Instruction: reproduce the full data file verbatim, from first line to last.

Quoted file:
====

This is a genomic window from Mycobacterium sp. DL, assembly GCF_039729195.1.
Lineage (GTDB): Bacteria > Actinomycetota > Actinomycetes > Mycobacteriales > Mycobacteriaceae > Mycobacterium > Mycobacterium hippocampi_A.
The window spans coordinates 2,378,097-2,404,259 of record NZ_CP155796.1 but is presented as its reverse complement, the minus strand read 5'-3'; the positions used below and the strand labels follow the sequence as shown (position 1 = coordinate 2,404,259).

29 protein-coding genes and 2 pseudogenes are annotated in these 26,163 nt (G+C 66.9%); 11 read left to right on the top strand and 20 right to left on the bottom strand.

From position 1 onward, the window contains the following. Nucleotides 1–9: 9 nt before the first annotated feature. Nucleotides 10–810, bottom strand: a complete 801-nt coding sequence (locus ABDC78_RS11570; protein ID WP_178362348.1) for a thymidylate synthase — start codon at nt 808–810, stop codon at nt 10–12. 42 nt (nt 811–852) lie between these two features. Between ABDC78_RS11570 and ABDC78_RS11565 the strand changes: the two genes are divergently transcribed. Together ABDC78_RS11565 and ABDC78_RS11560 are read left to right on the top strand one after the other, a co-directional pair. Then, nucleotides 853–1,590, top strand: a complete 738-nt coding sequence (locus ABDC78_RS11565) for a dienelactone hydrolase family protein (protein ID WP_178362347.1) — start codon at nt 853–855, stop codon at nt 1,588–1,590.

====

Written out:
This is a genomic window from Mycobacterium sp. DL, assembly GCF_039729195.1.
Lineage (GTDB): Bacteria > Actinomycetota > Actinomycetes > Mycobacteriales > Mycobacteriaceae > Mycobacterium > Mycobacterium hippocampi_A.
The window spans coordinates 2,378,097-2,404,259 of record NZ_CP155796.1 but is presented as its reverse complement, the minus strand read 5'-3'; the positions used below and the strand labels follow the sequence as shown (position 1 = coordinate 2,404,259).

29 protein-coding genes and 2 pseudogenes are annotated in these 26,163 nt (G+C 66.9%); 11 read left to right on the top strand and 20 right to left on the bottom strand.

From position 1 onward, the window contains the following. Nucleotides 1–9: 9 nt before the first annotated feature. Nucleotides 10–810, bottom strand: a complete 801-nt coding sequence (locus ABDC78_RS11570; protein ID WP_178362348.1) for a thymidylate synthase — start codon at nt 808–810, stop codon at nt 10–12. 42 nt (nt 811–852) lie between these two features. Between ABDC78_RS11570 and ABDC78_RS11565 the strand changes: the two genes are divergently transcribed. Together ABDC78_RS11565 and ABDC78_RS11560 are read left to right on the top strand one after the other, a co-directional pair. Then, nucleotides 853–1,590, top strand: a complete 738-nt coding sequence (locus ABDC78_RS11565) for a dienelactone hydrolase family protein (protein ID WP_178362347.1) — start codon at nt 853–855, stop codon at nt 1,588–1,590.